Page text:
The Atlanta City Council on Monday voted to inject another $12 million of federal money into its emergency rental assistance (ERA) account, paving the way for the city to accept more applicants for vital government funds as the pandemic threatens the financial and housing stability of tens of thousands in the metro area.
The newly passed ordinance authorizes the city’s chief financial officer to “create all necessary funds and project numbers to support the 2021 ERA Program 2 Grant,” according to the legislation, which was sponsored by Councilwoman Andrea Boone.
The move adds much-needed cash to a program that’s currently working on distributing the initial $15.2 million allocated by the U.S. Department of the Treasury.
The legislation is complemented by another ordinance Boone sponsored, which amends an agreement with United Way of Greater Atlanta, the organization that’s been managing the city’s ERA program, “to facilitate the city’s COVID-19 Emergency Rental Assistance Program to extend the term of the agreement through Jan. 31, 2022,” among other actions.
These updates could also precede the relaxation of the program’s documentation requirements, which demand renters and landlords seeking aid provide paperwork that proves how the public health crisis has impacted their finances and become a detriment to their housing security.
In August, the Treasury Department eased such regulations, which housing experts and legal professionals have told Atlanta Civic Circle have been preventing people in need from accessing crucial public money.
“United Way of Greater Atlanta will be working closely with the City of Atlanta to administer a new round of funding using the revised federal guidelines by mid-to-late October,” United Way spokesman Chad Parker told Atlanta Civic Circle last week. “We will be ensuring that these new federal guidelines are implemented by all our nonprofit partners and administered with compassion and compliance.”
News of the municipal program’s expansion comes on the heels of Fulton County officials declaring they are not considering enacting a temporary ban on evictions that experts have said could buy time for jurisdictions to disseminate ERA funds.
Though Fulton County — which has its own ERA program separate from the city’s — and Atlanta have been more efficient than many governments across the state when it comes to disbursing this money, Georgia has been notoriously sluggish about spending this cash, according to the National Low Income Housing Coalition.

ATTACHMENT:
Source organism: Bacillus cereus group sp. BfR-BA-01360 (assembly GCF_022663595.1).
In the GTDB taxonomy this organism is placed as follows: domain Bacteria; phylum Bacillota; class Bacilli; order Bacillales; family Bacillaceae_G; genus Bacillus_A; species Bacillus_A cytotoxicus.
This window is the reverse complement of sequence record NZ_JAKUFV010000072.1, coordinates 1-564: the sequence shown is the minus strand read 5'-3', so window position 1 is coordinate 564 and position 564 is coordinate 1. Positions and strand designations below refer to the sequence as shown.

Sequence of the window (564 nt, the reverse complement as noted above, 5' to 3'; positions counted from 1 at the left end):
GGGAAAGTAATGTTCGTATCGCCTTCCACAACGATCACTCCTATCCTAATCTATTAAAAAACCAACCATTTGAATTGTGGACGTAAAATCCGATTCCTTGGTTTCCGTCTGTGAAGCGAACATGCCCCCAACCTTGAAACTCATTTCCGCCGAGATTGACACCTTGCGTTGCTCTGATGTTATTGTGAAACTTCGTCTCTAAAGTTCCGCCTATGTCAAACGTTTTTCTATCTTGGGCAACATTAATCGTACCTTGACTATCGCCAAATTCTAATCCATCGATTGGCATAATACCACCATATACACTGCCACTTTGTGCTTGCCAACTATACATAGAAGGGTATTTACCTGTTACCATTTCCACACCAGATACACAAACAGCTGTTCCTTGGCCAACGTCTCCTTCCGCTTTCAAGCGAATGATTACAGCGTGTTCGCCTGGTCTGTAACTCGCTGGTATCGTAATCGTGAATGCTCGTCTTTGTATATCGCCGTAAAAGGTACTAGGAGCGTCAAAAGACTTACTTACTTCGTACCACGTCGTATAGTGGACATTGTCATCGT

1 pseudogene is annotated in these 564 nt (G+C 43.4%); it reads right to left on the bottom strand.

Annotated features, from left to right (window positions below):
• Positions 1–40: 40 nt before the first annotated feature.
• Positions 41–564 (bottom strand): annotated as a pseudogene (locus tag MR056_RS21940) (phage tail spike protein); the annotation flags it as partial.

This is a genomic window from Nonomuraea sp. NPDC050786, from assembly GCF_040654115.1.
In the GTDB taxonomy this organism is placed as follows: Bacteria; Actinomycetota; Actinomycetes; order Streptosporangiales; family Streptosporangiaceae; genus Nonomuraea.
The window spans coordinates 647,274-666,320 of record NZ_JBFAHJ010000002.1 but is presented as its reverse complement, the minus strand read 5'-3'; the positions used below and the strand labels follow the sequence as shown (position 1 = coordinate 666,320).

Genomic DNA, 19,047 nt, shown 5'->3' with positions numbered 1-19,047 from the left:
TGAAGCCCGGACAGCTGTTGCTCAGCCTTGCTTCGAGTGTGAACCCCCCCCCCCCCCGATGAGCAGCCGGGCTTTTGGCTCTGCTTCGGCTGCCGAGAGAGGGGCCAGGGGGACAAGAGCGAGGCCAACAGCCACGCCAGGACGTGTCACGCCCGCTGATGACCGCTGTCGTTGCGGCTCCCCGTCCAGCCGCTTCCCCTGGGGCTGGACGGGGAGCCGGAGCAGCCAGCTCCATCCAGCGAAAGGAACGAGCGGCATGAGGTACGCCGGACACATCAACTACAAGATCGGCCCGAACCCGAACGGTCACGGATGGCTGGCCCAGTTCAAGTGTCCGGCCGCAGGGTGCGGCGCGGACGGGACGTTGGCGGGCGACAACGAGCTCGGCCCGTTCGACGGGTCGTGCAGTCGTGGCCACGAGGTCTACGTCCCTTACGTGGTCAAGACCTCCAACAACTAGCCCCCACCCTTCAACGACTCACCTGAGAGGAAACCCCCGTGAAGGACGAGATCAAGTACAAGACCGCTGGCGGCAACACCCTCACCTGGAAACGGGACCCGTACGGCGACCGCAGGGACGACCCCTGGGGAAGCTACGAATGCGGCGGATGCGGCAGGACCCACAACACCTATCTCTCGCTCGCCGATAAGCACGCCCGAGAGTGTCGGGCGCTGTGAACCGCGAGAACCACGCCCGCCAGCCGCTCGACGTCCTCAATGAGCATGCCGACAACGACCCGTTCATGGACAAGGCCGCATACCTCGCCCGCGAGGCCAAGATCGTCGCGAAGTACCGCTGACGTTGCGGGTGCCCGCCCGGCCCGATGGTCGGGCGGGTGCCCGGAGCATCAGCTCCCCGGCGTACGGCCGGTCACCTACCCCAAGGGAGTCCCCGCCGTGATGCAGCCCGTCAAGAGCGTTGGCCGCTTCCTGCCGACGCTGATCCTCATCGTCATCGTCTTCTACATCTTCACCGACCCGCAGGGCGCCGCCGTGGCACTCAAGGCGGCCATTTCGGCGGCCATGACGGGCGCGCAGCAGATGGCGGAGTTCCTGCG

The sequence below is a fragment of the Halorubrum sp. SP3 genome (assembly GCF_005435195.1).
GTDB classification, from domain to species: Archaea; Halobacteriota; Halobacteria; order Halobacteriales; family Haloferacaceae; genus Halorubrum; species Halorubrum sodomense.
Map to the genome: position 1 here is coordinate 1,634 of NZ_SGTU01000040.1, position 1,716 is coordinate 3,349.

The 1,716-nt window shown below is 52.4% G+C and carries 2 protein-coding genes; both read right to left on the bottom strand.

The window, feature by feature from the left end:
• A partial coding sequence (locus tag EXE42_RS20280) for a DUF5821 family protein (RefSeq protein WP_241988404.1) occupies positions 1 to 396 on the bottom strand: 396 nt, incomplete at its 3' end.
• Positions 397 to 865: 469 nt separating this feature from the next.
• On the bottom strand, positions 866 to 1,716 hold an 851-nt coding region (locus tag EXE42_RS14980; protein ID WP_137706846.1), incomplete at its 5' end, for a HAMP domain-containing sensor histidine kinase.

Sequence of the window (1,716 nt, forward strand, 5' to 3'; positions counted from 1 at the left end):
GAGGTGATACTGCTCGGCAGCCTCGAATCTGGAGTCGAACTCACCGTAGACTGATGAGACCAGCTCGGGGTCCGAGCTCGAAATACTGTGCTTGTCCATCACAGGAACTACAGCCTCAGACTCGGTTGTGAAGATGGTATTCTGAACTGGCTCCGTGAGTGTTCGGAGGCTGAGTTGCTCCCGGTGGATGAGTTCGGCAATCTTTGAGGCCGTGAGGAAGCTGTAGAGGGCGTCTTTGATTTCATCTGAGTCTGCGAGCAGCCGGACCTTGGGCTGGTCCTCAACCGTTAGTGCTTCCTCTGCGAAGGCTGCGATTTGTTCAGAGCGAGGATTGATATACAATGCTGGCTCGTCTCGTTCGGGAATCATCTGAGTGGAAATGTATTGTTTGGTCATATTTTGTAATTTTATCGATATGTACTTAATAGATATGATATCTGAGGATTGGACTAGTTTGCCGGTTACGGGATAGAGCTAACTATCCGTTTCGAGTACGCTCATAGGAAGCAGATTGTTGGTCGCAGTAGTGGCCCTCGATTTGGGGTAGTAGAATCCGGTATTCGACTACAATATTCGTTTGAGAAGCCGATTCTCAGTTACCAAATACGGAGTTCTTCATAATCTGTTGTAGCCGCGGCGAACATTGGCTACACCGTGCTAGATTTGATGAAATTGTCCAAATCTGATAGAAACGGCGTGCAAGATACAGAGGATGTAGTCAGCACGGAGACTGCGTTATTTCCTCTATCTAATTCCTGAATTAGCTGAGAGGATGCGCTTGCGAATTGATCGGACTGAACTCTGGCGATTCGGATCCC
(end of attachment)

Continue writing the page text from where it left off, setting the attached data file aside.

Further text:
State officials have not responded to Atlanta Civic Circle’s repeated requests for comment on the supposed need for eviction moratoria, even after the U.S. Supreme Court squashed a Biden administration halt on such displacement efforts.
Attorneys with the Atlanta Volunteer Lawyers Foundation, Atlanta Legal Aid Society and Georgia Legal Services Program (GLSP) have told Atlanta Civic Circle that, if state and local officials won’t effect their own eviction bans, the bureaucratic red tape separating tenants and landlords from assistance must be cut.
Susan Reif, a GLSP housing attorney and the head of the organization’s eviction prevention charge, told Atlanta Civic Circle earlier this month that GLSP is “in favor of any change that would make it easier to get access to the ERA money. I understand we have to abide by [U.S. Treasury Department] rules, but we have to look closely at what we require of people.”
AVLF’s Michael Lucas and Atlanta Legal Aid’s Steve Gottlieb echoed Reif’s concerns in recent interviews.
In August, Elora Raymond, an associate professor of city and regional planning at Georgia Tech, told Atlanta Civic Circle that cumbersome documentation requirements were putting people’s livelihoods in jeopardy.
“Local jurisdictions should offer 100 percent of rent, allow self-certification by tenants, as recommended by Treasury, instead of requiring paperwork tenants may not have [and] give assistance money to tenants if landlords turn it down so that tenants can pay down their rent debt and secure new housing,” she said at the time.
Streamlining the process of linking tenants and landlords with ERA assistance, experts have said, would dampen some of the impact the pandemic-spurred eviction crisis could have on metro Atlantans and others.
Even DeKalb County, which has its own eviction moratorium — the only of its kind in the state — has struggled with bureaucratic roadblocks that slow the process of distributing federal funds, leading housing leaders to call on metro Atlanta officials to adopt practices like those in Santa Fe.
The New Mexico city government launched a program that puts federal money directly into the pockets of renters in need, allowing them to do what they think is necessary to protect them from displacement.
Are you or someone you know grappling with housing insecurity in the wake of the pandemic? Tell Atlanta Civic Circle about it by emailing email@example.com or commenting below.
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